LANSING, Mich. (AP) — Republican Terri Lynn Land will report raising more than $1 million over three months and kicking in another $600,000 of her own to her U.S. Senate campaign, news that coincided Tuesday with a conservative group launching $1 million in ads attacking her Democratic opponent over the federal health care law.
Land, a former Michigan secretary of state from the Grand Rapids area, said Tuesday that her campaign collected nearly $1.7 million from October through December, bringing her total to around $3.7 million in 2013 — including $1.6 million in personal funds.
She didn't say how much she had spent in the race for an open seat that could attract tens of millions of spending and impact which party controls the Senate. Reports are due Jan. 31 from Land and Democratic U.S. Rep. Gary Peters, who have been evenly matched in polls to succeed retiring Democratic Sen. Carl Levin.
The conservative organization Americans for Prosperity on Tuesday rolled out TV and radio ads criticizing Peters over the health law. The suburban Detroit congressman has defended his support for the law while also voting for fixes or delays, and Land is using his claim that policyholders wouldn't lose their coverage as a main campaign point.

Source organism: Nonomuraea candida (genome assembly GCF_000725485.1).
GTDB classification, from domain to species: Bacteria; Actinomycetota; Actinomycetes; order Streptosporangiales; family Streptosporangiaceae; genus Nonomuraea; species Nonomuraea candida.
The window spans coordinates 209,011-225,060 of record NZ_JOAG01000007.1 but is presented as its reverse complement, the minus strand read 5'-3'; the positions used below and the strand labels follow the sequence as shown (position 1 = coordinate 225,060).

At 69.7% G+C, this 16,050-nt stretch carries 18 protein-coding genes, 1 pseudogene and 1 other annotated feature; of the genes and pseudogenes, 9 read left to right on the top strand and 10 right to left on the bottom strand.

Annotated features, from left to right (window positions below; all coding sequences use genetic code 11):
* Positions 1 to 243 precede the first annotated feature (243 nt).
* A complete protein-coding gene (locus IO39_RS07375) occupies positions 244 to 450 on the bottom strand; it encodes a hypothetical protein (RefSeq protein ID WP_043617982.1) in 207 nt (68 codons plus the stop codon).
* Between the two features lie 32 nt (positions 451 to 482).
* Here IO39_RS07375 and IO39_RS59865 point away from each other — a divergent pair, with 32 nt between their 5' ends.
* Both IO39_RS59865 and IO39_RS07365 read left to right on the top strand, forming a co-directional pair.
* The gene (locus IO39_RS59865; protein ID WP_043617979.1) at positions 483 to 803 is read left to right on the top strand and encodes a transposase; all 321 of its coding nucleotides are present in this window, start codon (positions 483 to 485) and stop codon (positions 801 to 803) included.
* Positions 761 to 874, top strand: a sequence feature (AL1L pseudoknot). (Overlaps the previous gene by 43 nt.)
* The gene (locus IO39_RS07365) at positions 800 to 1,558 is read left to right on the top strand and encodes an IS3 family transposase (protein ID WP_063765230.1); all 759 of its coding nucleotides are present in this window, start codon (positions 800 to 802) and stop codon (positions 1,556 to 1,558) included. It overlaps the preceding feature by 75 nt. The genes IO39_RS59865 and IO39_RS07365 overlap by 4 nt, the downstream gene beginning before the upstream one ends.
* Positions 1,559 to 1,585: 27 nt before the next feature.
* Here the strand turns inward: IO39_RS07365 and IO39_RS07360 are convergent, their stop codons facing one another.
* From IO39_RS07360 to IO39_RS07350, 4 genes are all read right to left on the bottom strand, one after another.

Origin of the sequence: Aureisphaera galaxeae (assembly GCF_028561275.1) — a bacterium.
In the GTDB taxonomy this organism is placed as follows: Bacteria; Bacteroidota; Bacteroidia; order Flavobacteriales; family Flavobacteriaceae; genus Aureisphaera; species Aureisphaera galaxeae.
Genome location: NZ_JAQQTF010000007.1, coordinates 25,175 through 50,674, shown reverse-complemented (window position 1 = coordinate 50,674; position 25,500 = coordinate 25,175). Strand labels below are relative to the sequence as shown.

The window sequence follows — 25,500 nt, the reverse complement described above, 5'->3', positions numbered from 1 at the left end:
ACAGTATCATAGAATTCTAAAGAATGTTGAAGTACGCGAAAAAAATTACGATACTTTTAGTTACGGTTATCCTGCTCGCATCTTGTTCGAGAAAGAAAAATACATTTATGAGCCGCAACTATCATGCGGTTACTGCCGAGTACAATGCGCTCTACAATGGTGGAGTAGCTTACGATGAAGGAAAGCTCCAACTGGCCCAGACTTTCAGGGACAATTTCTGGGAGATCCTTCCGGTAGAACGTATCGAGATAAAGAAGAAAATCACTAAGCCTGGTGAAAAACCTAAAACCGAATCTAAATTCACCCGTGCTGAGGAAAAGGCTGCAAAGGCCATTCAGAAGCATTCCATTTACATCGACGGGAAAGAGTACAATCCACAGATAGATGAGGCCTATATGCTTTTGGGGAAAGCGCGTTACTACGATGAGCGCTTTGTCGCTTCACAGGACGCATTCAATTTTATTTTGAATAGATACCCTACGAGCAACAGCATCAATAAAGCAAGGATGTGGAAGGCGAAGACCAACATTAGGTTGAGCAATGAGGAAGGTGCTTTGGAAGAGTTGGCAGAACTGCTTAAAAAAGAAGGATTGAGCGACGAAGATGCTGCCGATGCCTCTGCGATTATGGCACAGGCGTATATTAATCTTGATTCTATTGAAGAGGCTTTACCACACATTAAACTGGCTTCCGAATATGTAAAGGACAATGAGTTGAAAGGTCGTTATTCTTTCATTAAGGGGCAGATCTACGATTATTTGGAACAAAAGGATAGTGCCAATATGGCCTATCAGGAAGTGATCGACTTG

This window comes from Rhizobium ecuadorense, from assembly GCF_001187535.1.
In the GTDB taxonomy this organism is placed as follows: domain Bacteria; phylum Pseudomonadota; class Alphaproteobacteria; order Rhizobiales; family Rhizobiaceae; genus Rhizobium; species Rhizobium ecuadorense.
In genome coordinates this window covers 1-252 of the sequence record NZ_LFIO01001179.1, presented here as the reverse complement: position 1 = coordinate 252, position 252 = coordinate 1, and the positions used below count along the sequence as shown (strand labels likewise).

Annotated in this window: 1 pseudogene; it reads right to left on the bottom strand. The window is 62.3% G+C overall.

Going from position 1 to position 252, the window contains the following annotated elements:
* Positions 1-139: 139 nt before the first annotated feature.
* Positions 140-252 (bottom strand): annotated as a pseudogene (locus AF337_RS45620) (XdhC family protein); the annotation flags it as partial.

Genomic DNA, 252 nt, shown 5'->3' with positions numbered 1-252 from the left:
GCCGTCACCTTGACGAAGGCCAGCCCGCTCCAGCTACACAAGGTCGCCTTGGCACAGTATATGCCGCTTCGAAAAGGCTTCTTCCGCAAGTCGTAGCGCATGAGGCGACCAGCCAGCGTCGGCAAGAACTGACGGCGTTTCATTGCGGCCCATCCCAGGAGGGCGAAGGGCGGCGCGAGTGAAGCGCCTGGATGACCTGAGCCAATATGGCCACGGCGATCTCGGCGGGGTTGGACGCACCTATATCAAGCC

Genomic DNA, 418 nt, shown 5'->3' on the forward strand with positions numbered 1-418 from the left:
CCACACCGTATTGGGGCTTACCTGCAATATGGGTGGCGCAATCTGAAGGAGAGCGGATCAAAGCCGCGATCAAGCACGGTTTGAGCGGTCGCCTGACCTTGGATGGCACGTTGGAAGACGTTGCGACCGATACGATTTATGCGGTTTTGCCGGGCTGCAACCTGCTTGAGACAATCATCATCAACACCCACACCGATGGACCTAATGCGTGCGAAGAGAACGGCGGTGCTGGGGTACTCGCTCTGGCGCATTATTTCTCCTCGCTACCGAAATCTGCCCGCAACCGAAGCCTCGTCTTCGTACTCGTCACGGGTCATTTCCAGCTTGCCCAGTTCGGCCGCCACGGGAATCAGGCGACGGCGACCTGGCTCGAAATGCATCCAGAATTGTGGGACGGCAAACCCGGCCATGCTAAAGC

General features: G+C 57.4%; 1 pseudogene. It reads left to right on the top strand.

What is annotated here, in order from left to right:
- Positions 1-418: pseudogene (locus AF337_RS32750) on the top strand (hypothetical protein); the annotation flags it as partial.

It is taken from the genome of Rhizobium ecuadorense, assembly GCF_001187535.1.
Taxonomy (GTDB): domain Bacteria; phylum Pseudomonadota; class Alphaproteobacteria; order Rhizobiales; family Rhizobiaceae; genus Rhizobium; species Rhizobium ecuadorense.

The 30-second ads were to begin airing Tuesday evening and run for three weeks, costing about $720,000 on broadcast and cable TV networks, $225,000 on radio and the rest online, according to AFP President Tim Phillips.
"We don't want attention diverted elsewhere. We want Obamacare to be the No. 1 issue in this country," Phillips told reporters gathered outside the Capitol. "We want to make sure members in the House and Senate who gave us this legislation are held accountable."
Americans for Prosperity's foray into Michigan's Senate race drew criticism from the state Democratic Party, which pointed out questionable statements that Land made last summer about super PACs, which can raise and spend unlimited amounts of money but must disclose donors and operate independently of campaigns. At a GOP event in August, Land appeared to hint at coordinating with outside interests, which is illegal.